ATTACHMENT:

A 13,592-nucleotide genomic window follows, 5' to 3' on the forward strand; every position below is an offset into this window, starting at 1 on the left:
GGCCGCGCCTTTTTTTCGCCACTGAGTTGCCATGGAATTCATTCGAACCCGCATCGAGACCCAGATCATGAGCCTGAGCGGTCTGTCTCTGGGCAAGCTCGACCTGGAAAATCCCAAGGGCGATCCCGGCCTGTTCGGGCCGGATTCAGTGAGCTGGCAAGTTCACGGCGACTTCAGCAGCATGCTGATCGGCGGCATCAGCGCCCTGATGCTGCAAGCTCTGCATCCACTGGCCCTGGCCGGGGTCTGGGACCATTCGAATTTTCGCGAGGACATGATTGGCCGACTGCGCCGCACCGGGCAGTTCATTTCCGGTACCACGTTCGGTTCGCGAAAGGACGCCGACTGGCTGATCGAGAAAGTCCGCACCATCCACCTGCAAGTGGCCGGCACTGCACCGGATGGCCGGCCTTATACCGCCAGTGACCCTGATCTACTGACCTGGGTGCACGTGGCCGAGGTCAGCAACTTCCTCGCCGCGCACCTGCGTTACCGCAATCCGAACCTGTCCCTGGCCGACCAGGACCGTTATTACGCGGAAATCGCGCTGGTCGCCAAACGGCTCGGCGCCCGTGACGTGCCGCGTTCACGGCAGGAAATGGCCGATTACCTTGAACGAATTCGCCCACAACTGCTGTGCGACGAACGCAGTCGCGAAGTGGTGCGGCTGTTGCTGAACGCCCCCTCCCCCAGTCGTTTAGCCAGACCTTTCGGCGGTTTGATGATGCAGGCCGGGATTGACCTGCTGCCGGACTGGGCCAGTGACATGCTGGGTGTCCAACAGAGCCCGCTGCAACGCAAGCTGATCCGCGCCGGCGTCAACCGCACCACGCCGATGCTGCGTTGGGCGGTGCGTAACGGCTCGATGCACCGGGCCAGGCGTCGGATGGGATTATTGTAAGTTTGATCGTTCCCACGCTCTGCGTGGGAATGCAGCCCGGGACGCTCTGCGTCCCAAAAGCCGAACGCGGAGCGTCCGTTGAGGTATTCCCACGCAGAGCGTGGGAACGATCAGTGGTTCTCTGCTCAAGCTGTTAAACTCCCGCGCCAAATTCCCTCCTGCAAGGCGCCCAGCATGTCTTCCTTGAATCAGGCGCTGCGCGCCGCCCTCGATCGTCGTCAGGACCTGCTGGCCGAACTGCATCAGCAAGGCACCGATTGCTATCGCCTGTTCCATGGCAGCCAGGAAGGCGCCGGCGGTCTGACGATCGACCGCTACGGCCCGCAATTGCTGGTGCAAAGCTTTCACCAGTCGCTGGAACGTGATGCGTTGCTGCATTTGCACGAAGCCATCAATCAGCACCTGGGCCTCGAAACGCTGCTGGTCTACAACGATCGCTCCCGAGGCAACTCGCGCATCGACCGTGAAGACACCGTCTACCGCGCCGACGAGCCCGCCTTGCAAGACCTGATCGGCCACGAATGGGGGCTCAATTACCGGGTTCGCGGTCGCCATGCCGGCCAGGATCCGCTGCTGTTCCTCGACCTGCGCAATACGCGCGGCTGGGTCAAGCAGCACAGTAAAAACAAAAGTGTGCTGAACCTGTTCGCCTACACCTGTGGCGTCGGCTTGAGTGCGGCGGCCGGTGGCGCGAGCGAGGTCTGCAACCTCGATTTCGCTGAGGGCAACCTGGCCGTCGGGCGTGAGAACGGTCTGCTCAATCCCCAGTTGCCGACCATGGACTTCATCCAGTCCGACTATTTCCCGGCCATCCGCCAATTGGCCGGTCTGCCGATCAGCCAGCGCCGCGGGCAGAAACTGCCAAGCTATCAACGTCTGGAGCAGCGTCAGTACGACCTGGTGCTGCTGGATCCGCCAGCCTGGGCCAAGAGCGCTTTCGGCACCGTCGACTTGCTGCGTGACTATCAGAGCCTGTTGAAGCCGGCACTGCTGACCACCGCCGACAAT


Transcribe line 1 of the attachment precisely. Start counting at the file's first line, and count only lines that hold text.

A 13,592-nucleotide genomic window follows, 5' to 3' on the forward strand; every position below is an offset into this window, starting at 1 on the left: